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Gramophone magazine has posted an opinion piece written in March of 1931 by Sir John Barbirolli, one of the great British conductors of the 20th century, in which he chastises people who get too caught up in making distinctions in art music.
“For the highbrow [it was a noun back then], should not be confused with the true music-lover, broadminded in tastes and outlook alike. On the contrary, he is a self-opinionated, disgruntled individual who adopts a patronisingly possessive attitude towards music, musicians, and the public that might be considered amusing were it not so often definitely harmful.”
There has been so much debate recently over the things that keep so many people away from concert halls. So it’s great to have a respected voice from the past be resurrected to remind us that these discussions are not new.
“It is the highbrow who drives the ordinary man, in sheer self-defence, to avoid concerts and opera like the plague, laugh at the very idea of buying a ‘classical’ record for his gramophone, and switch off his wireless set at the sound of the words ‘Symphony Concert’. And to those of us who love music sincerely and would wish all the world to share our own intense joy in it, this is a saddening thought,” concluded the maestro, who would have been aged 30 when he wrote this (he died in 1970).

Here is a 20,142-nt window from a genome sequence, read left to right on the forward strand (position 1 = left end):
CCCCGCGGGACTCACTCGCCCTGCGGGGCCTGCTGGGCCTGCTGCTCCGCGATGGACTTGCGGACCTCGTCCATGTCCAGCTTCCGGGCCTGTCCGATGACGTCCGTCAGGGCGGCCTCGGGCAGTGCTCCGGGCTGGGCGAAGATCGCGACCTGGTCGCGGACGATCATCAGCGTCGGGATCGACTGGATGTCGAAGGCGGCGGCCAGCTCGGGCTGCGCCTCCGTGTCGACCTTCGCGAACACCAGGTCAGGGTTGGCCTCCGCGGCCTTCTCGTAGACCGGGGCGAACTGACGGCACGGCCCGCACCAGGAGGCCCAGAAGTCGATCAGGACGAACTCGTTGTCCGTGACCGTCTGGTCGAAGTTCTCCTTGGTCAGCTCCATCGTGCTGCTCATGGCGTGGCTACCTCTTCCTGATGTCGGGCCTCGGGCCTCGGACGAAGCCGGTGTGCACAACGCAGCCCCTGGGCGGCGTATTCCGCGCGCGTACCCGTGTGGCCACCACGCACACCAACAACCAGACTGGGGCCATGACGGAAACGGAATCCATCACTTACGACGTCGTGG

You can read the whole article at the Gramophone site, here.
To me, it all comes down to our over-eagerness to create slots and categories for everything and everyone.
This is the perfect excuse to listen to some music I heard on Thursday afternoon at Walter Hall, in an excellent recital presented by our very own Duke Trio — violinist Mark Fewer, cellist Thomas Wiebe and pianist Peter Longworth — for the Women’s Musical Club of Toronto.
The recital was bookended by two canonic trios by Haydn and Mendelssohn. Sandwiched in between was a trio by Armenian composer Arno Babajanian and Café Music by American Paul Schoenfield.
If I were a Barbirollian highbrow, I would sniff that, as a Soviet-era composer, Babajanian had succumbed to pressure from above to not write avant garde music — something Soviet authorities inevitably denounced as “formalism.” The piece dates from 1952, but, if Babajanian had lived in Paris, he would have heard this sort of music four decades earlier.
But is writing in an old style a fatal flaw in a piece of music? Of course not. J.S. Bach was desperately behind the times by the time he reached his dotage — the same dotage that gave us The Art of the Fugue.
Here are violinist Sami Merdinian, cellist Ani Kalayjian and pianist Sofya Melikyan performing the three movements of Babajanian’s F-sharp minor Trio — I. Largo – Allegro espressiveo, II. Andante, III. Allegro vivace (if you only have time for one movement, go to the slow one, which starts at the 11-minute mark):
Paul Schoenfield, who teaches composition at the University of Michigan, wrote Café Music for the St Paul Chamber Orchestra 25 years ago. He was inspired by his days as a pianist at a Minneapolis steak house. The result is more pop and jazz than classical.
But is borrowing from popular styles a fatal flaw in a piece of art music? Of course not. Just think of all the late-19th and early-20th century composers who included folk music in their art pieces — and of Giuseppe Verdi sprinkling songs heard on the street into his operatic melodies.
The programme-opening Haydn trio had Hungarian dancing in its final movement, for goulash sakes.
And, as Thursday afternoon’s audience discovered, it’s fun to just kick back and laugh a little, even at a classical concert.
Here is Trio Orleans having fun with Café Music at a Houston concert two years ago: